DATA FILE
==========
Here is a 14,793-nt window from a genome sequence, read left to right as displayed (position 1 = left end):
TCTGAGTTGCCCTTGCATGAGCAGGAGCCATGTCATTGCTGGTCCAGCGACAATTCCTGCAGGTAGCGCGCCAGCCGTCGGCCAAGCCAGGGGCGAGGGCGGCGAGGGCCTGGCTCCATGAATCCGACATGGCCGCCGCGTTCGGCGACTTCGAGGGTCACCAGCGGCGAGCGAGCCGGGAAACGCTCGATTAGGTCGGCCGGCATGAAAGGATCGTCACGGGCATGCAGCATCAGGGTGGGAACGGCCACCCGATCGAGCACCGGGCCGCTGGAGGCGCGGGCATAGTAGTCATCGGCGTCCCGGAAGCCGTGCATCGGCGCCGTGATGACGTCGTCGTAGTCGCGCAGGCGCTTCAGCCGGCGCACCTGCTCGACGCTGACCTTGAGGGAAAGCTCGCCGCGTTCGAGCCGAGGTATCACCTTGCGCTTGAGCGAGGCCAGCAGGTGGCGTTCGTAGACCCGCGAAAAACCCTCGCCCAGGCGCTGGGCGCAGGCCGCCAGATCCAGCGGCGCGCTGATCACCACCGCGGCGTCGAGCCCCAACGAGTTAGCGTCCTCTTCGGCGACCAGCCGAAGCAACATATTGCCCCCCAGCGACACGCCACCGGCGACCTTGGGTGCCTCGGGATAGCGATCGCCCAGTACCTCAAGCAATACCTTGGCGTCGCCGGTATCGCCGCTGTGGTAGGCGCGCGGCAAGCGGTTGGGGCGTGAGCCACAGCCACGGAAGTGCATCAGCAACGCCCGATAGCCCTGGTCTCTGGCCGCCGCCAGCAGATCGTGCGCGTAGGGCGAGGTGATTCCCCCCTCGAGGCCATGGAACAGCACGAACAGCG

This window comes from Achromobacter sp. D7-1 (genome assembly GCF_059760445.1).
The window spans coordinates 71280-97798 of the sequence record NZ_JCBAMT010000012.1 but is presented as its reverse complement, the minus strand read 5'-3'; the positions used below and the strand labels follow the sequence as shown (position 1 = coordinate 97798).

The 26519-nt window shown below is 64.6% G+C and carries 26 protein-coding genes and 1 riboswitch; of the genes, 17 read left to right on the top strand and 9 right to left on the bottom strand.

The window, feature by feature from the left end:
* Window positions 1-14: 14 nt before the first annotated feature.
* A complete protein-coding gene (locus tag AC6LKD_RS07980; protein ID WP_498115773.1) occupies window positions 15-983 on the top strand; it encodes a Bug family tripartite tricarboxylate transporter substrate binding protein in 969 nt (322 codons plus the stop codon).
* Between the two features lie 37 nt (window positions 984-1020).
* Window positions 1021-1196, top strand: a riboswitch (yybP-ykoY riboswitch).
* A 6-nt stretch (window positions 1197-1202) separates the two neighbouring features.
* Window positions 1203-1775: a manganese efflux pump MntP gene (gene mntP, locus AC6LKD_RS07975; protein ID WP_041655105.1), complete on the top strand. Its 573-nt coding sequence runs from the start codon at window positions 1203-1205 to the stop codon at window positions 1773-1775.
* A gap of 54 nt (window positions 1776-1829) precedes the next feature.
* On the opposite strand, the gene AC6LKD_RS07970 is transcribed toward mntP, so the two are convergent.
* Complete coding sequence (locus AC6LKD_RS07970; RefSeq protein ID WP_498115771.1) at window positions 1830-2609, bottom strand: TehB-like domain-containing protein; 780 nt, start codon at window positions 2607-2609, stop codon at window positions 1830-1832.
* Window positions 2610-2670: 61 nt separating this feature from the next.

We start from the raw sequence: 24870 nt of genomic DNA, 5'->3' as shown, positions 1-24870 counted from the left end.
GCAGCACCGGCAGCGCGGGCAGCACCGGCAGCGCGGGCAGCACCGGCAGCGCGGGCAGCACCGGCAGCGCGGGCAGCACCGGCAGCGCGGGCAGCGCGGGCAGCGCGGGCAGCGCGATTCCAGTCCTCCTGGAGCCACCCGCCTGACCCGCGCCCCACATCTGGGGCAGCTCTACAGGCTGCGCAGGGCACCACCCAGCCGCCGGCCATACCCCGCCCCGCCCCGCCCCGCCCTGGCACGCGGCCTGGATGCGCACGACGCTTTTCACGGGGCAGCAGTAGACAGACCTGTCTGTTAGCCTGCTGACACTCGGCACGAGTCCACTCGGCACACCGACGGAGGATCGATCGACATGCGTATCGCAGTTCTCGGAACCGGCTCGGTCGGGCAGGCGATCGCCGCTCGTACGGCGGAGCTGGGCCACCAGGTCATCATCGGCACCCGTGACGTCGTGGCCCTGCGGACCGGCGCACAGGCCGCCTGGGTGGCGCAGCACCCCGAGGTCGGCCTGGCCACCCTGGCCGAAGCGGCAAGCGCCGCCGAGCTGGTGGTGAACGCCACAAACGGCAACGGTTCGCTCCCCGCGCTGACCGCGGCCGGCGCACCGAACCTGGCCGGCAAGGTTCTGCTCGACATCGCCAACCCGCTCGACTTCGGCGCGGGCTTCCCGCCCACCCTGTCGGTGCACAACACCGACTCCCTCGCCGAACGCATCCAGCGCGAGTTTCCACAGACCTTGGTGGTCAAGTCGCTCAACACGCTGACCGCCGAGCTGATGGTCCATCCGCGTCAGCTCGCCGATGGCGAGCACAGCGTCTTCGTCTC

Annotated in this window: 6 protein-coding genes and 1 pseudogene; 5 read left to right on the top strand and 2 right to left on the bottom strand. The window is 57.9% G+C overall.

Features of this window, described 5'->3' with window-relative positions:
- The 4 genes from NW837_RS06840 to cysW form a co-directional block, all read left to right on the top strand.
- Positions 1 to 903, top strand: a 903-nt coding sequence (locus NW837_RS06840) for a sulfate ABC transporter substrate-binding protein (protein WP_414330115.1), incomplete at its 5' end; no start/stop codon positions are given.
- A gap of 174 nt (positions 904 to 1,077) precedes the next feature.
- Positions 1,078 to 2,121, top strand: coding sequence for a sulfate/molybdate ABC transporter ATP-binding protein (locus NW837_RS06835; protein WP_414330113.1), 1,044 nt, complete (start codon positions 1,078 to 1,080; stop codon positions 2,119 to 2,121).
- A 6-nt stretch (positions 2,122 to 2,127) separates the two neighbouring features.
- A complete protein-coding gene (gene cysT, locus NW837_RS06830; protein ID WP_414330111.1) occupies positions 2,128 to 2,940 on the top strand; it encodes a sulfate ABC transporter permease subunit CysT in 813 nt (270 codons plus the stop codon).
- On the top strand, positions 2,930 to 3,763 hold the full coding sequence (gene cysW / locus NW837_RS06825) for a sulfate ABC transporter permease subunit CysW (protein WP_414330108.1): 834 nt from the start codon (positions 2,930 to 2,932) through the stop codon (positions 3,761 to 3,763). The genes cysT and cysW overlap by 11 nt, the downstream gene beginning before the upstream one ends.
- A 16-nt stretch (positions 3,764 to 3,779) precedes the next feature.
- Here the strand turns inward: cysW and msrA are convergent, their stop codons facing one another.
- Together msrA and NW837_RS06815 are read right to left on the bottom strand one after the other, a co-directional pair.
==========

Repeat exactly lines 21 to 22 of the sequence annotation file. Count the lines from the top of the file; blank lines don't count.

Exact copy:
- The 4 genes from NW837_RS06840 to cysW form a co-directional block, all read left to right on the top strand.
- Positions 1 to 903, top strand: a 903-nt coding sequence (locus NW837_RS06840) for a sulfate ABC transporter substrate-binding protein (protein WP_414330115.1), incomplete at its 5' end; no start/stop codon positions are given.